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   Jeff Jacoby
Jeff Jacoby is a columnist for The Boston Globe.

Copyright Boston Globe

Mar. 9, 2003

During the oral argument in Goodridge v. Dept. of Public Health, the Massachusetts lawsuit aimed at legalizing same-sex marriage, it was Justice Martha Sosman of the state's Supreme Judicial Court who put her finger on the crux of the case.

"Could it not also be framed," she asked Mary Bonauto, the lawyer for the gay and lesbian plaintiffs, that "you're seeking to change the definition of what the institution of marriage is?" After all there have been right-to-marry cases before, involving (for example) interracial couples, prison inmates, or the mentally retarded. But, Sosman noted, they "have not changed . . . the historical fundamental definition of what the institution is."

That's it in a nutshell. The plaintiffs are not asking for the right to marry, for each of them has exactly the same marriage rights as every other Massachusetts adult. What they really seek is to alter the legal definition of "marriage" so it encompasses something it has never encompassed before: same-sex unions.

Has the time for that alteration arrived? A case for it can certainly be made. After all, family law has changed profoundly in recent decades -- think of no-fault divorce, adoption by same-sex couples, or the expanded rights of single parents -- and it has become almost a mainstream opinion that the meaning of marriage should change with it. A forthright call for amending the marriage statutes so that men can marry men and women can marry women would be received sympathetically by a great many people.

But advocates of same-sex marriage who have embarked on a litigation strategy would rather not be forthright. To Sosman's observation that the plaintiffs' real goal is to change the definition of marriage, Bonauto replied, "I would respectfully disagree, your honor." She had no choice. To agree would have been to concede that her clients were before the wrong branch of government: It is the job of the Legislature, not the courts, to configure the structures of state law.

To agree would have been to concede something else, too -- something even more damaging to the plaintiffs' case: The changes wouldn't stop with same-sex couples.

There are three core elements to a legal marriage: It must be a union of (1) two people (2) of the opposite sex (3) who are not related. The Goodridge plaintiffs are asking the SJC to strike No. 2 -- to rule that denying a couple a marriage license because they are both men or both women is to violate their civil rights. "Because marriage is so centrally about an individual's love and commitment," their brief argues, "it is embraced within the sphere of privacy and self-determination protected by the liberty and due process clauses of the Massachusetets Constitution."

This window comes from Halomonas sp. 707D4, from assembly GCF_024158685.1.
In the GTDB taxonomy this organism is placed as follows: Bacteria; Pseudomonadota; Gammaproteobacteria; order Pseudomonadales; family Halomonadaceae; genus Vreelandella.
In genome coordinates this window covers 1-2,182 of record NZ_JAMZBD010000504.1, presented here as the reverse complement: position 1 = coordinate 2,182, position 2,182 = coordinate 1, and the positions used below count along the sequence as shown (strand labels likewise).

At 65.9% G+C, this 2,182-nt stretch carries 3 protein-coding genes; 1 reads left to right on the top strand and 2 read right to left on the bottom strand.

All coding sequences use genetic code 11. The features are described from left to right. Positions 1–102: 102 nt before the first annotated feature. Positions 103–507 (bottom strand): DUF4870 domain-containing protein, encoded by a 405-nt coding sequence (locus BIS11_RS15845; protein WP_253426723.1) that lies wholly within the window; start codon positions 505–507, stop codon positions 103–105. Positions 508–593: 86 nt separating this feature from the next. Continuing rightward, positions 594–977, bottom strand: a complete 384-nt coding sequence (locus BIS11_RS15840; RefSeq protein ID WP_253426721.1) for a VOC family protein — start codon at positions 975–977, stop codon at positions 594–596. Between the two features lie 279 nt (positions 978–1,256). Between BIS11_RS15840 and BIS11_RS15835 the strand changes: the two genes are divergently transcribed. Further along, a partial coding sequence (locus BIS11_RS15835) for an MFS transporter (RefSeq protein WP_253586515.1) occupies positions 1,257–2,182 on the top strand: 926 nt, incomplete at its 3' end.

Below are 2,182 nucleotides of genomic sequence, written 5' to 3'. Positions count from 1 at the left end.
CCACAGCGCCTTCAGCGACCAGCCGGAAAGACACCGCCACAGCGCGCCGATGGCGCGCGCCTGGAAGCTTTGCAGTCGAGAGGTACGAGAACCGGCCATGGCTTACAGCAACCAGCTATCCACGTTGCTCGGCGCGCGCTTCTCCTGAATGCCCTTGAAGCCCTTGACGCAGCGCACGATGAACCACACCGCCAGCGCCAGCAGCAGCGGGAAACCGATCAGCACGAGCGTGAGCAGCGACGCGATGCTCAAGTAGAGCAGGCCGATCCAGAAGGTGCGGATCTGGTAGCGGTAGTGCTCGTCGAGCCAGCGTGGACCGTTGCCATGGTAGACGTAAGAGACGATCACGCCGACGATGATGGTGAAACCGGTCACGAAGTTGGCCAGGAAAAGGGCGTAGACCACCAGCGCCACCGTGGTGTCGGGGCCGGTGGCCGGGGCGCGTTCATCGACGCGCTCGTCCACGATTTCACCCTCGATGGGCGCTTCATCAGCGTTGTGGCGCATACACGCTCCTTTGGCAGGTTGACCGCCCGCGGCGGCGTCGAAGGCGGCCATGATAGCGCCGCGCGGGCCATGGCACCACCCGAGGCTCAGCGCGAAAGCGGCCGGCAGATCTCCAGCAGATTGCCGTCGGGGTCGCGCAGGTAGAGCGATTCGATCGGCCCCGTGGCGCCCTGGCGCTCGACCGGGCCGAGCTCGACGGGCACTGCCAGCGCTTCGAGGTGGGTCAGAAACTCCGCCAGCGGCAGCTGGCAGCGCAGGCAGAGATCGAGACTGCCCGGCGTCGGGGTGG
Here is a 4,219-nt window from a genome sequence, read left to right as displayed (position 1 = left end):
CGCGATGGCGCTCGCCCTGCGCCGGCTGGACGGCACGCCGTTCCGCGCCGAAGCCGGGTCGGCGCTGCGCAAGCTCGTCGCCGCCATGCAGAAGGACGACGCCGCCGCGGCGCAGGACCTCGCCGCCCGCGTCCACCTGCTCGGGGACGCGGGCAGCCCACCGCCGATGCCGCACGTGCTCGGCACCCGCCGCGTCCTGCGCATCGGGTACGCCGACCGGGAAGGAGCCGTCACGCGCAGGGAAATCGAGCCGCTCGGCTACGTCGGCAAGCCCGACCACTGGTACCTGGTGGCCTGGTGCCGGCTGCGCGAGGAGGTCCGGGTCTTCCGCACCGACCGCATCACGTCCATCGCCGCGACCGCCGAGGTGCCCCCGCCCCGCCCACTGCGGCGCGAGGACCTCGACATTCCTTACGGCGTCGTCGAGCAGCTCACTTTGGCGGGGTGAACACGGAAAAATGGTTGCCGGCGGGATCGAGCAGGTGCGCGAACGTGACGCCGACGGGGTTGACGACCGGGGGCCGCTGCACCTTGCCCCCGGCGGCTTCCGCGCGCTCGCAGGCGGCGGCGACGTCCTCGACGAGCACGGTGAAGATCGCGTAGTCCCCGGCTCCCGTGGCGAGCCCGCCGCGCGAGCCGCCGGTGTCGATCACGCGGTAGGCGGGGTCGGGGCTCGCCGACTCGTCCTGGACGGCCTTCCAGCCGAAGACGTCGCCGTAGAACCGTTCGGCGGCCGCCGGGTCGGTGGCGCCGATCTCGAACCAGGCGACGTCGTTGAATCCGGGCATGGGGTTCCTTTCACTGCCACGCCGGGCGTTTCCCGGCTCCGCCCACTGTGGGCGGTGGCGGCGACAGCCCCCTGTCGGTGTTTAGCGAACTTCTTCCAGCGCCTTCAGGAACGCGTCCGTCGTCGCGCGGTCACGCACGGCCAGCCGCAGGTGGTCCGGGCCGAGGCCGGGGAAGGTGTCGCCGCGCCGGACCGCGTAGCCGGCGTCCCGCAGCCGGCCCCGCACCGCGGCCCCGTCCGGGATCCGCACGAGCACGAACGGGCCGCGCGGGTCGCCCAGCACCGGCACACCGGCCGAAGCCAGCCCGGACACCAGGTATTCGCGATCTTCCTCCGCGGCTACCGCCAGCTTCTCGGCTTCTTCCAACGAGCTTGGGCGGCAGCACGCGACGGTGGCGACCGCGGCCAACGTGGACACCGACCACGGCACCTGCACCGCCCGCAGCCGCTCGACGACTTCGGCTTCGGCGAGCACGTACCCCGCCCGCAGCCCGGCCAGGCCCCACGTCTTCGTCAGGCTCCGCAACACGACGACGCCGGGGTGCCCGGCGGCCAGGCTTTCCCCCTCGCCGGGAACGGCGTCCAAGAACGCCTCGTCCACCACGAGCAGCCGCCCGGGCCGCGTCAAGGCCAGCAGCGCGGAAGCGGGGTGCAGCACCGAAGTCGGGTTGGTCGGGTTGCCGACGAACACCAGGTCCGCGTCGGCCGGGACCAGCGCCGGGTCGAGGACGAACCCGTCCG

But if Core Element No. 2 can be struck down for that reason, so can No. 1 and No. 3. If the state has no right to deny a marriage license to would-be spouses of the same sex, on what reasonable grounds could it deny a marriage to would-be spouses from the same family? Or to would-be spouses who happen to number three or four instead of two?

Again it was Sosman who pointed out the obvious. If the ban on same-sex marriage is an unconstitutional restriction, she asked, why not the ban on polygamy? "What would the difference be? These are . . . consenting adults, saying this is the relationship we want."

Bonauto's answer was telling: She said that neither the Legislature nor the SJC had ever suggested that a marriage could comprise more than two people. The justices were kind enough not to point out that until fairly recently, no one had ever suggested that a marriage could comprise people of the same sex, either. But the implication of her words was unmistakable: Should the day come when demands for legalized polygamy (or polyandry) are heard, they would have to be taken seriously.

Other supporters of same-sex marriage imply the same thing. "To the best of my knowledge," writes Andrew Sullivan, one of the movement's most articulate proponents, "there is no polygamists' rights organization poised to exploit same-sex marriage to return the republic to polygamous abandon." Behind the tone of ridicule is an evasion: We don't have to talk about legalizing multispouse marriages, Sullivan is saying, because no one is making an issue of it. But you don't have to look very far to find advocates who are poised to do just that. Type the word "polyamory" into a search engine and see where it leads you. Or look up the ACLU's position on "plural marriage."

Is same-sex marriage a good idea? I think it is quite a bad idea, but I understand the arguments in its favor. And I can sympathize with committed gay and lesbian couples who want to change the definition of marriage in order to partake of its benefits.

But sometimes change destroys. No structure can stand for long when its bearing wall is removed. The bearing wall of marriage -- its central and universal defining characteristic -- is its heterosexuality. Knock that down, and what is left will become a ruin.

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